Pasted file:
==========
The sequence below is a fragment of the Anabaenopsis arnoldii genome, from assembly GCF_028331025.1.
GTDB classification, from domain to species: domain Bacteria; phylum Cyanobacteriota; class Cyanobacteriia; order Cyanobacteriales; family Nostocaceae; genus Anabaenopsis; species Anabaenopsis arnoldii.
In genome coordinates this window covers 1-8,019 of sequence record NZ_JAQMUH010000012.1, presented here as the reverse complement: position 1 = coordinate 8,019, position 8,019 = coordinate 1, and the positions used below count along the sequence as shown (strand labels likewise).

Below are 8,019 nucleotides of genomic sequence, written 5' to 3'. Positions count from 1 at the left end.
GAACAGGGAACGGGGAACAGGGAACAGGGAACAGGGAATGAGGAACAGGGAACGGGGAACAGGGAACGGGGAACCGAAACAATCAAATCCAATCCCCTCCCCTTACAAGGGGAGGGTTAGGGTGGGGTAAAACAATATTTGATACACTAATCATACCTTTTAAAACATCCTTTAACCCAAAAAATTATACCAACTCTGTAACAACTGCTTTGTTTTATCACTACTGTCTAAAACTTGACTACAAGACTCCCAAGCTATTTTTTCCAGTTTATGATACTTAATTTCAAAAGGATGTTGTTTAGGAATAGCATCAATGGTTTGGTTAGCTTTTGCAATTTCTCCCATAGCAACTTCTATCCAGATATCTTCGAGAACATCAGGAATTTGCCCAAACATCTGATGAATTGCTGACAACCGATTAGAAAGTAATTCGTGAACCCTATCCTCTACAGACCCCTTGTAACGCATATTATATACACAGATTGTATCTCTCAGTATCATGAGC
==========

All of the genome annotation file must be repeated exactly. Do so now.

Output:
The sequence below is a fragment of the Anabaenopsis arnoldii genome, from assembly GCF_028331025.1.
GTDB classification, from domain to species: domain Bacteria; phylum Cyanobacteriota; class Cyanobacteriia; order Cyanobacteriales; family Nostocaceae; genus Anabaenopsis; species Anabaenopsis arnoldii.
In genome coordinates this window covers 1-8,019 of sequence record NZ_JAQMUH010000012.1, presented here as the reverse complement: position 1 = coordinate 8,019, position 8,019 = coordinate 1, and the positions used below count along the sequence as shown (strand labels likewise).

Below are 8,019 nucleotides of genomic sequence, written 5' to 3'. Positions count from 1 at the left end.
GAACAGGGAACGGGGAACAGGGAACAGGGAACAGGGAATGAGGAACAGGGAACGGGGAACAGGGAACGGGGAACCGAAACAATCAAATCCAATCCCCTCCCCTTACAAGGGGAGGGTTAGGGTGGGGTAAAACAATATTTGATACACTAATCATACCTTTTAAAACATCCTTTAACCCAAAAAATTATACCAACTCTGTAACAACTGCTTTGTTTTATCACTACTGTCTAAAACTTGACTACAAGACTCCCAAGCTATTTTTTCCAGTTTATGATACTTAATTTCAAAAGGATGTTGTTTAGGAATAGCATCAATGGTTTGGTTAGCTTTTGCAATTTCTCCCATAGCAACTTCTATCCAGATATCTTCGAGAACATCAGGAATTTGCCCAAACATCTGATGAATTGCTGACAACCGATTAGAAAGTAATTCGTGAACCCTATCCTCTACAGACCCCTTGTAACGCATATTATATACACAGATTGTATCTCTCAGTATCATGAGC